Category: Film Reviews

November 18, 2018 / / Analysis
April 20, 2012 / / El Clasico
July 20, 2011 / / Film Reviews
July 18, 2011 / / Film Reviews
June 5, 2010 / / Film Reviews

There’s something about football that speaks to me on a level that most other things can’t. Or don’t want to. Or just haven’t even considered trying to do. First, it is a sport that I play, that breaths life into me when I take the field. Running for a ball isn’t so much as running, working, exercising as it is being a part of a larger pageant. Those who aren’t football fans will cry excessive use of force with that description, but those who are fans will agree.

On this, the 4th night of the Kicking and Screening film festival, we watched Eine Andere Liga (2005, dir: Buket Alakus), a German movie about a Turkish-German girl, Hayat (Karoline Herfurth), who is diagnosed with breast cancer at a young age and gets a mastectomy. Besides the obvious traumas involved in losing a part of yourself and battling a ferocious disease, Hayat struggles with going through the final stages of puberty and discovering men. The background to all of this is Hayat’s love of football and her desire to continue playing despite being weakened by her medication and surgery. It is a fairly straightforward and formulaic story in many respects, but the way it was handled, especially by the fantastic Karoline Herfurth, left me feeling closer to both football as a uniter and outlet because it is the human undercurrent in every game, the daily struggles by every player, from the best players in the world down to lowly old me and my crappy pickup games, that makes our game as wonderful and beautiful as it is.

June 4, 2010 / / Film Reviews

Night 3 of Kicking and Screening was all about the pooface in the middle. I mean the man in the middle. My previous discussion of K&S can be found herehere, and here; tickets for tonight and tomorrow here. Of all the nights, this was the one I was looking forward to the most because the feature, El Arbitro, focused on La Liga; the movie was also made by Justin Webster, who made FC Barcelona Confidential. My review of that movie can be found here.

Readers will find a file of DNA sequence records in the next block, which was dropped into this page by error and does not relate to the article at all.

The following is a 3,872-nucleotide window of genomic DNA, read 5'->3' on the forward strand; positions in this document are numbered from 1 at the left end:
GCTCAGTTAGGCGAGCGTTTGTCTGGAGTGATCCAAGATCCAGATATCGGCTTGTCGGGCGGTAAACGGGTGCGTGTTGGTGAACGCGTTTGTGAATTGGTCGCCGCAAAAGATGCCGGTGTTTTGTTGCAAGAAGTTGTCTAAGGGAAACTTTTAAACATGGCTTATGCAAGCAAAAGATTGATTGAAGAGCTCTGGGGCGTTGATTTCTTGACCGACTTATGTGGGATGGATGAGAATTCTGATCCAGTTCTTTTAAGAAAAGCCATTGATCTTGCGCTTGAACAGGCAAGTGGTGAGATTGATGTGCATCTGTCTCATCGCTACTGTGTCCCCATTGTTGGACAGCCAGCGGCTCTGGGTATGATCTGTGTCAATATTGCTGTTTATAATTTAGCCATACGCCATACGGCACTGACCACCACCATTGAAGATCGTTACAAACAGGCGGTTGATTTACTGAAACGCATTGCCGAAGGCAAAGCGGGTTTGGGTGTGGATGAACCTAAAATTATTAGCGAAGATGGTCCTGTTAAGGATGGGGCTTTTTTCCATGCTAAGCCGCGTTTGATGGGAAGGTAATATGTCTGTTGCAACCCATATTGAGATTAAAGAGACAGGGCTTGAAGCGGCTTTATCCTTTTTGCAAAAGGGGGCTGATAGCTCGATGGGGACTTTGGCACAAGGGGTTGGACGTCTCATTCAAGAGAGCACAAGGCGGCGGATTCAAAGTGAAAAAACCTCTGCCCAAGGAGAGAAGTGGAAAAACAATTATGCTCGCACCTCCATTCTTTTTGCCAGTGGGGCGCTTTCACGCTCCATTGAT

June 3, 2010 / / Film Reviews

Last night I attended Night 2 of the Kicking and Screening film festival in Tribeca Cinemas here in NYC (previous parts here and here, tickets here). The previous night was about fans, about the passion for the game that we all have, but last night was a more somber affair. I don’t really know if he’s the one that said it first or not, but it’s certainly attributed by history to William Tecumseh Sherman: “War is Hell.”

June 2, 2010 / / Film Reviews

Tonight was the first night of the Kicking and Screening film festival in Tribeca (previously discussed here), meaning I was not only on my best behavior (I didn’t scream things at the screen a single time–I must be getting old), but I was also taking notes on the movies and thinking as intelligently as I could about topics covered in the panel discussion. I burned a lot of calories doing it, I can assure you; I can see why all these movie reviewers are so fit.

May 25, 2010 / / Film Reviews

Just to earn my movie review merit badge before I head off to the K&S Film Festival and blog about that for a week, I thought I would review a documentary that I recently watched. It’s called FC Barcelona Confidential as well as FC Barcelona: The Inside Story, depending on where you’re looking.

Directed by Justin Webster and Daniel Hernández, this 2004 documentary looks at the first year of Joan Laporta’s reign as president of FC Barcelona from a very inside perspective. The team was granted amazing access to Laporta, his team, and the club throughout the year, starting from the night they won the election. From the outset, it is obvious that Laporta, then vice president Sandro Rosell, Marc Ingla, and the rest of the board are aware they are being filmed, but the crew still managed to capture some very heartfelt moments, such as when Laporta, in the middle of the season with the team struggling to win matches and the media breathing down his neck, stands alone in a darkened Camp Nou on the presidential balcony and screams “Barça!” at the empty stadium.